Okay, so now you’ll accept that you “Have what it takes”— what’s next? How do you book the job?

I’ve seen some acting classes say they guarantee bookings- NO!  No one can make those promises. When it comes to casting there is more out of your control than in your control. I have no way of guaranteeing that you’ll work. I can coach you and we can create a “perfect” audition and then we’ll discover that they offered it to someone else, or pinned you and then released you. I can tell you that trying to get the part will NOT serve you, because that is out of your control and you must release what you can control as well as what you cannot control.

You must do your job, character and scene breakdown. Do not do the stage direction. If the script says “She sits,” would you have sat if it didn’t say that?! Do what you want, what makes sense and is supported by your work with the text. If they think you’re right for the part and they need you to sit and you didn’t, they will say “Great, let’s do it again and please sit when it says “He sits.”

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READ: I Was Making These 3 Audition Mistakes

It’s that easy. This is perhaps your one chance to embody the role, to do your art. Don’t try to give them what you think they want, they want you to be the expert.  If you go in expecting a gold star and a job by getting it all right, it won’t happen. Life is messy and believable behavior (your job, remember?) is too. Of course there are always exceptions to the rule, you’re playing a robot; sure do it perfect and robotic. You still might not get it though. Think of auditions as free opportunities to display your art, it’s your showing. Prepare, and let go, there will be another one.

“But Shannon, this casting director casts a lot of stuff, I want them to like me.”

The casting director wants to cast a specific role. If you’re amazing they might think of you for something else if you’re not right for this role, but if you’re just trying to get them to like you, you’re not doing your job. Trust that the casting director is also an expert at their job.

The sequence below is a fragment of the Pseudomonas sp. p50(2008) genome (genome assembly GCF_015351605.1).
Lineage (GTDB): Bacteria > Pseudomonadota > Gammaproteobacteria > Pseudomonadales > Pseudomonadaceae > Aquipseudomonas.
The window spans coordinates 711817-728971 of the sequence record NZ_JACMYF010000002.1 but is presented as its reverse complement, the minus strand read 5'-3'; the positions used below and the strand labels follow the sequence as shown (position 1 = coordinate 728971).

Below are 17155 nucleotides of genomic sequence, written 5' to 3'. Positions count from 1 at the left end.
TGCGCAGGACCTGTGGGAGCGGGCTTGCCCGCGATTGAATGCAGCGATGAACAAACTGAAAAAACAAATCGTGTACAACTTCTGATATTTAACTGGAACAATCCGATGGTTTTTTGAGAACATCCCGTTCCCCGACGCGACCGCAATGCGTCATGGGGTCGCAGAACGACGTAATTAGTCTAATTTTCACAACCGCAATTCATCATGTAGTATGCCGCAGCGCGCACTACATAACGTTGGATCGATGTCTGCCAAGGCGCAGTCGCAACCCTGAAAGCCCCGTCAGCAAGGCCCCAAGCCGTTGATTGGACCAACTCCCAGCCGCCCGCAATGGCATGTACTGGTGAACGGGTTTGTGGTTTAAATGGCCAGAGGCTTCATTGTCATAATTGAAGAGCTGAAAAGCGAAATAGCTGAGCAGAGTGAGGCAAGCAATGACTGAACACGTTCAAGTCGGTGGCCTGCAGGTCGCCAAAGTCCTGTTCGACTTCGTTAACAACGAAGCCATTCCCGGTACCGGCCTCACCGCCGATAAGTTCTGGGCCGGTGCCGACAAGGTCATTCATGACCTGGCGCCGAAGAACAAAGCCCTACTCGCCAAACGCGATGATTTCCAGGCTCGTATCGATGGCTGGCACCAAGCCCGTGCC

I cannot give you anything to book the job, but hopefully your audition can be the best it can be and you can be satisfied knowing that you did your job and the rest is out of your control.

Photo by  prottoy hassan  on  Unsplash

These are perhaps the two best pieces of advice I wish that I could’ve understood back when I was a new, young actor. Prepare, and really and truly let go of the result.

Let us know what you think of Shannon’s article by leaving a comment below! 

Shannon Sturges has taken her 25+ years of professional acting experience and utilized her talent to become one of the entertainment industry’s most sought after and respected teachers in the business. Discovered in a college acting class by coach Aaron Speiser, now 30 years later they are partners in Los Angeles’ top acting studios – Speiser / Sturges. Sturges has brought her training and on-set experience to the Speiser/Sturges helping not only beginning actors but experienced actors as well. Respected filmmakers such as F. Gary Gray, Gerald Butler & Christian Gudegast and Will Smith’s Westbook Entertainment have also hired her for their productions.